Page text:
09 Mar 2015

8. A shared search for the meaning of life

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What is philosophical in Philosophical Practice? My answer is: the philosopher. The way I understand it, more than to philosophical ideas, the adjective "philosophical" is related to the individual who builds and structures such ideas in a consistent system. So, for me, the question turns into: what makes someone a philosopher and what must this someone achieve, in order to give a philosophical meaning, weight, dimension to a practice he (or she) performs?

First, a PhD in philosophy. Subsequently? "Just" this: once gone through the University studies, somebody wishing to call himself (herself) a philosopher, must live his/her life philosophically (or, at least, try to). Which, for me, means: never stop searching for the meaning of life, never stop doubting and never refuse to put at stake his/her findings (meaning: let them undergo the test of facts and or the check of logic), never be scared either of changing them or change his/her behaviours and life style, as a consequence.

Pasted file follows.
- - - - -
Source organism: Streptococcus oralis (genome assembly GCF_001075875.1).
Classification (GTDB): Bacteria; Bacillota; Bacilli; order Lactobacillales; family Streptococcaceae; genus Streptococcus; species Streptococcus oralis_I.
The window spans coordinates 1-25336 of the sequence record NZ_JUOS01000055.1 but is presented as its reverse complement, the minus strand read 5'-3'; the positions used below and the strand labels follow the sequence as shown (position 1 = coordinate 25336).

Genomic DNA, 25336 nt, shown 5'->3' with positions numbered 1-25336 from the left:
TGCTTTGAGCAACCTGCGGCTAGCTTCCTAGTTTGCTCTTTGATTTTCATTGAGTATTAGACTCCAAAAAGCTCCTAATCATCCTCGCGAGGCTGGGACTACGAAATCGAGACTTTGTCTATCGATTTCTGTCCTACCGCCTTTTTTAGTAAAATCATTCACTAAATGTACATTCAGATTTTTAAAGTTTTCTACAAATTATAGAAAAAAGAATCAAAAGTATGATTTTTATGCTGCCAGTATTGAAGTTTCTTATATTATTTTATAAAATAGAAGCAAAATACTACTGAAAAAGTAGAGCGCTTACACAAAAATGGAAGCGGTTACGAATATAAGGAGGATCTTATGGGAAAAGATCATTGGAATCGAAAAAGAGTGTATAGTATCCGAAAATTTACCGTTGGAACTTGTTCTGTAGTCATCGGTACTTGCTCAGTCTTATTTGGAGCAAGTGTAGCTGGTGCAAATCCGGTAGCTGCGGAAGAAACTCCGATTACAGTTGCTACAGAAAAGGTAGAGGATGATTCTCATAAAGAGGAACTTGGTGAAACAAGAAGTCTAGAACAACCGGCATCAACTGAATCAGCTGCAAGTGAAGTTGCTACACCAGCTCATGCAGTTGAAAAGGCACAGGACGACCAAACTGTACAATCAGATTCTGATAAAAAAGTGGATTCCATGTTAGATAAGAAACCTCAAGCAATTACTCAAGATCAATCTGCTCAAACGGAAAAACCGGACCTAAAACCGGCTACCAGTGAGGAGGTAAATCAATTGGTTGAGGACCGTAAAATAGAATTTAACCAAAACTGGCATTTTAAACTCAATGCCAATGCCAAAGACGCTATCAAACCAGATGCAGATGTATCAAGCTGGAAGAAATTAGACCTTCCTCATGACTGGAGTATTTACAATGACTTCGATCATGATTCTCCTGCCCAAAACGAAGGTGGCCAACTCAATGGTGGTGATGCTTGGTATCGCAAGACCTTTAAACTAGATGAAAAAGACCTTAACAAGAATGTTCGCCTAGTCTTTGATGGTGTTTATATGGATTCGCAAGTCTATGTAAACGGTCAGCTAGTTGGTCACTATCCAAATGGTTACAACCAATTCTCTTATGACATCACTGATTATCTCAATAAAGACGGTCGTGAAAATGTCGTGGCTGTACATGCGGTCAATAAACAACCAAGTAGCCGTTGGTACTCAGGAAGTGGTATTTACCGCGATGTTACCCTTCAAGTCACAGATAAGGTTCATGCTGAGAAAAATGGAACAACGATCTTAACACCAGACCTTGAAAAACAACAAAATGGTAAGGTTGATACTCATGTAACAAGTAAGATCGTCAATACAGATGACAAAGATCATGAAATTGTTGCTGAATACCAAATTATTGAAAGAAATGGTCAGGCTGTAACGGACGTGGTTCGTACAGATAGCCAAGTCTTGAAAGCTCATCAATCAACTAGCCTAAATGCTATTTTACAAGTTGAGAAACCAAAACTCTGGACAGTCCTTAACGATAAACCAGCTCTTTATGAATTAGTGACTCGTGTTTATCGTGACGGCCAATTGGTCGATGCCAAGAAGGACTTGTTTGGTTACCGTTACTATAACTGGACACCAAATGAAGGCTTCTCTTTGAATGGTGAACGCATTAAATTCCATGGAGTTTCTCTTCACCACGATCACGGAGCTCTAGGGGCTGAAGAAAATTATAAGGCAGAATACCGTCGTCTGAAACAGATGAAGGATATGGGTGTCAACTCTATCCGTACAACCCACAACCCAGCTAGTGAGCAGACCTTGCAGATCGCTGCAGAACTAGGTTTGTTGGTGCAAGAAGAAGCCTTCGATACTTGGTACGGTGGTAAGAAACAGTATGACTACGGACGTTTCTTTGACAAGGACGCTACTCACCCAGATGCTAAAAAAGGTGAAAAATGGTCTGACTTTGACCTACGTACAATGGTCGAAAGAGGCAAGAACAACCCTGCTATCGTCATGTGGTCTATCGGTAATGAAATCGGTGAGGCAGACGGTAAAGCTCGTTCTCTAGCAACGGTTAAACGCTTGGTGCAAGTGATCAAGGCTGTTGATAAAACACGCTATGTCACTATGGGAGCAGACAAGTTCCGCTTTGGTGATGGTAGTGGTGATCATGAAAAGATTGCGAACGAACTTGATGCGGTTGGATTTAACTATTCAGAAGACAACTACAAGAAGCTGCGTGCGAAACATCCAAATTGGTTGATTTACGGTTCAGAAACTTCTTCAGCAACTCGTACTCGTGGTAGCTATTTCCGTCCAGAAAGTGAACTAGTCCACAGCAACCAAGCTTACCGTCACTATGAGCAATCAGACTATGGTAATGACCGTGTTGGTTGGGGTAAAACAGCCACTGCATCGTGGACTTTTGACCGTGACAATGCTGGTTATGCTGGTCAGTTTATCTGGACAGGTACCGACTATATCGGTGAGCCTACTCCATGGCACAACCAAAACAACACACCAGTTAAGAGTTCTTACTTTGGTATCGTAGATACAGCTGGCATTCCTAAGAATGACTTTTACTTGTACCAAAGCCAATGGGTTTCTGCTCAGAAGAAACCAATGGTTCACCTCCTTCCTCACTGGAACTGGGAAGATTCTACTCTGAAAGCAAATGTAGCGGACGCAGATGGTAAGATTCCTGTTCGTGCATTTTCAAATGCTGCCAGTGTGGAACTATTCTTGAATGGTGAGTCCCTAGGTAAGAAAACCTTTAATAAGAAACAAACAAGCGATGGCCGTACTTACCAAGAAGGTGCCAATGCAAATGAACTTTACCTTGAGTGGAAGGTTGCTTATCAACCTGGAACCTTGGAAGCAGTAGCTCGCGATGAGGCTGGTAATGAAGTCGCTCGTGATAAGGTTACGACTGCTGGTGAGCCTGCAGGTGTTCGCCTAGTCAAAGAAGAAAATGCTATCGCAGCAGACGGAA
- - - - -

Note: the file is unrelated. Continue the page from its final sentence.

This search involves and concerns "small" things of everyday life as well as big questions, and it makes no big difference if it goes from the first to the second or vice-versa: small things and big questions always go together for a philosopher, as the two faces of a same coin.

So, in my opinion, this search is Philosophical Practice. A search for the meaning of life where

1. a philosopher uses different tools: critical thinking and sharp logic, but also meditation and contemplation.

2. a philosopher normally refers - besides other philosophers (western and eastern) - to as many traditional, academic, accredited authors as he/she is attuned with: scientists, historians, artists, even theologians.

3. a philosopher is willing to establish and renew human relationships and refuses isolation.

 

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Laura Capogna

I am a philosophical practitioner living and working in Rome. I am a member of Phronesis, the Italian Association for philosophical counselling (www.phronesis-cf.com).

I entered Phronesis (in 2011) for two reasons: to learn if and how it was possible to put philosophy into practice again, at the service of common people in everyday life, like Socrates and the ancient Greeks did; and to meet, and become part of a community of modern, living philosophers, with whom I could share, compare, and “put on trial” my vision of the world. I accepted Ran Lahav’s proposal to work on the Agora project for these same reasons.